‘Dastaan-e-Kathak: The Story of a Storyteller’, a two-day festival to celebrate art in all forms will be held on February 3 and 4 at multiple venues in New Delhi.
An initiative by the ‘Kathak Day Trust’ to commemorate the birth anniversary (February 4) of Pt. Birju Maharaj as World Kathak Day, is a movement to initiate a revival in the way performing arts are perceived in India – using storytelling as a tool to appeal to a wider audience.
The festival will be an inclusive, interdisciplinary, creative, and modern interpretation of his philosophy to celebrate the life and learnings of one of the world’s greatest performing arts maestros – Pandit Birju Maharaj. The vision of this initiative is to inspire future generations to be an engaged community of Rasiks (informed connoisseurs of the arts).
The event has been curated by Shivani Varma, Kathak dancer, and Founder of ‘Kathak Day Trust’.
The evening of February 3 at Sunder Nursery will begin with an audio-visual retrospective of Pt. Birju Maharaj titled ‘When You Dance’, an experiential walk down memory lane by performing arts photographer, Innee Singh.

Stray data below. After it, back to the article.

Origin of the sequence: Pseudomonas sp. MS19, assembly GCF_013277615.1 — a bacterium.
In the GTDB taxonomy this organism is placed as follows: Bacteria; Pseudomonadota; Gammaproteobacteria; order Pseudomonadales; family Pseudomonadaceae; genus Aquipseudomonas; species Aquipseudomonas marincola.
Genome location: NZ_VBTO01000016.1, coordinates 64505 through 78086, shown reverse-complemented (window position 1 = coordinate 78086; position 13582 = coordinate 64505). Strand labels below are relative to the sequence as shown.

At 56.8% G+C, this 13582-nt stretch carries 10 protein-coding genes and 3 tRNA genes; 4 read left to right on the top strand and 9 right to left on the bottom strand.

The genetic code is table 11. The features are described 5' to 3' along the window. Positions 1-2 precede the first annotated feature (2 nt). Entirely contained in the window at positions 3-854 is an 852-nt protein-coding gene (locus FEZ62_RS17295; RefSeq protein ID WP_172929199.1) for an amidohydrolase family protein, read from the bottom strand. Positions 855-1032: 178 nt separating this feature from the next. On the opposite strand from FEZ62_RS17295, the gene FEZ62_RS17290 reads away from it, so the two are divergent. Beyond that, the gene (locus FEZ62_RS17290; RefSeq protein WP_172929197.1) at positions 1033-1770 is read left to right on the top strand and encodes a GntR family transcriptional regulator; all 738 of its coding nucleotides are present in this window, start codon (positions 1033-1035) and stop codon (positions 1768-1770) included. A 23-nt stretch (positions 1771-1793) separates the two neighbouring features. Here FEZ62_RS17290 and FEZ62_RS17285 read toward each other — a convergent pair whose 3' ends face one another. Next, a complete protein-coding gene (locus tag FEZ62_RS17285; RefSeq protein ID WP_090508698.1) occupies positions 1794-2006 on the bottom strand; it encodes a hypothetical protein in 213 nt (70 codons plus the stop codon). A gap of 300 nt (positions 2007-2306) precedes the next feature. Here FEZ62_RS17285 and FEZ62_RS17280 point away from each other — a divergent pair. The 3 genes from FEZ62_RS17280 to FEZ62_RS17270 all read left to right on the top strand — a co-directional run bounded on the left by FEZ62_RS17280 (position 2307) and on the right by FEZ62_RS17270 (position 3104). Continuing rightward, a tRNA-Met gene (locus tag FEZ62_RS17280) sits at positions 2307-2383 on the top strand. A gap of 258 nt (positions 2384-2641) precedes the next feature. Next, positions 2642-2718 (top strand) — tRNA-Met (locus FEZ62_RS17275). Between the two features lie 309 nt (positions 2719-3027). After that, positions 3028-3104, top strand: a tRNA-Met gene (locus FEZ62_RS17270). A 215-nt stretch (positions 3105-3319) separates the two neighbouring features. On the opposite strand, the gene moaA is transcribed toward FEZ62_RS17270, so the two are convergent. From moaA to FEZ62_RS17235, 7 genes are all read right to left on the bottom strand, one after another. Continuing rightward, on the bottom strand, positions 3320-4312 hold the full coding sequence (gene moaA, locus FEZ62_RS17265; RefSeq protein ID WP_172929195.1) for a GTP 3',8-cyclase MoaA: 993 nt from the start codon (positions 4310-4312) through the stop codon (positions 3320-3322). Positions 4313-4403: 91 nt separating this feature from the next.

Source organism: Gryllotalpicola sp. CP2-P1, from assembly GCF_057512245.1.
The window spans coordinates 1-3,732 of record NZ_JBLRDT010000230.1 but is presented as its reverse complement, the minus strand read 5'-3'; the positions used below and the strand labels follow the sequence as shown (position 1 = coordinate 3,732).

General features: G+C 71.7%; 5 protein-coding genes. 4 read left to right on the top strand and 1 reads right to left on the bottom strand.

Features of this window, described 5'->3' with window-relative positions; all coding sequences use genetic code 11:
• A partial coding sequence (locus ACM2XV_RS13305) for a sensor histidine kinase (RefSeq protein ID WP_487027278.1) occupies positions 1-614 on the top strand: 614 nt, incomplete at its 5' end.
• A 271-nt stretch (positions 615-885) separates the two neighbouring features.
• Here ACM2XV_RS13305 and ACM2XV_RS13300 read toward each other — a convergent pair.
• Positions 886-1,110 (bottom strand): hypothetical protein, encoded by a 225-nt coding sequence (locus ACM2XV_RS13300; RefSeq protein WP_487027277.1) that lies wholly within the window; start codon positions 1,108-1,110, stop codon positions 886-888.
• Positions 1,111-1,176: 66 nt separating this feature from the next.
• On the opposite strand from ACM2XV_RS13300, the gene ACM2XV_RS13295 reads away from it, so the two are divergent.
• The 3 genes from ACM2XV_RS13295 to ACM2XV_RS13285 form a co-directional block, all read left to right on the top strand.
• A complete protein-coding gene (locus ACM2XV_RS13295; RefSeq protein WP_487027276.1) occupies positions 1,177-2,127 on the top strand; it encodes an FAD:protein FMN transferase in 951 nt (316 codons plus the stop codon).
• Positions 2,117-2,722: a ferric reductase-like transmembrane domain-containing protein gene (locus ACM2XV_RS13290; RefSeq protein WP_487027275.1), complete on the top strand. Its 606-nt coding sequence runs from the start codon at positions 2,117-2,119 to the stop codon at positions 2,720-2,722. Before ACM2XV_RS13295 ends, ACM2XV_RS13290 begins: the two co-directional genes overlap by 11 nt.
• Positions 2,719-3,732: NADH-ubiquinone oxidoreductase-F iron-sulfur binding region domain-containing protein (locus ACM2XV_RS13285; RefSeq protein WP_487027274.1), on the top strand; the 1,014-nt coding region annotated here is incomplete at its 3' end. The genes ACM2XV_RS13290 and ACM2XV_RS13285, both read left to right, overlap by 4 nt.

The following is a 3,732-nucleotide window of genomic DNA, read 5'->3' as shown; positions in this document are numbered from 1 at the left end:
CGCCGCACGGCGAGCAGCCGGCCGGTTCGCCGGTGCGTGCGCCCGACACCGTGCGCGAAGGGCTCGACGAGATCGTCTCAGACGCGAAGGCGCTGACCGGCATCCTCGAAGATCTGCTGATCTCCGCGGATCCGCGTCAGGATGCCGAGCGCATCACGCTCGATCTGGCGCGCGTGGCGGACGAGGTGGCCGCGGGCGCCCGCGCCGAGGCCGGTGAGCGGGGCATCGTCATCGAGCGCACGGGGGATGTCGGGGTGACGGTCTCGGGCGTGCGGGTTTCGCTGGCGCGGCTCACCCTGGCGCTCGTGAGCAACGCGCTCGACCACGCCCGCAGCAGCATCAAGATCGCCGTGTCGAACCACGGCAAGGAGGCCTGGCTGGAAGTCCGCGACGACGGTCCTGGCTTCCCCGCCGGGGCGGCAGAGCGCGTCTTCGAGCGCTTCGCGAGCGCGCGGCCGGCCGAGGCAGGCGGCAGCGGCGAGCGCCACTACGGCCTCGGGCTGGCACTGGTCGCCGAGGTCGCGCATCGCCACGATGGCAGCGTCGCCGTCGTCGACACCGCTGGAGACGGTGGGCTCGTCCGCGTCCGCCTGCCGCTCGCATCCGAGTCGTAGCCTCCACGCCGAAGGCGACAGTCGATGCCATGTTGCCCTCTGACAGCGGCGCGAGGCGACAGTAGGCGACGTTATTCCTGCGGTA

This will be followed by an interdisciplinary act ‘Tat Tvamasi’, inspired by Maharaj as a poet and percussionist. This piece directed by Shivani Varma, will be a live presentation of five different traditional dance forms by young dancers along with the accompanying percussion to show how all dance forms are based on a common source of laya, taal and raga.
The next act will be a piece on Lucknow by Muzaffar Ali. He will present stories from Lucknow, inspired by Birju Maharaj’s love for the place along with a dance performance.
The evening will conclude with a musical tribute by maestro vocalist Pt. Sajan Mishra, who will intersperse his recital with personal anecdotes and stories about Maharaj ji.
On February 4, an Art Mural on Birju Maharaj will be commissioned at the Lodhi Art District in New Delhi, which will be unveiled by flutist Pt Hari Prasad Chaurasia. along with personalities from the dance fraternity.
Shivani Varma added: “We want to celebrate him in a way that resonates with his presence, that even though absent physically, the power of his teachings will always live on. And in a way that shows how much he impacted most aspects of performing arts in India in contemporary times.”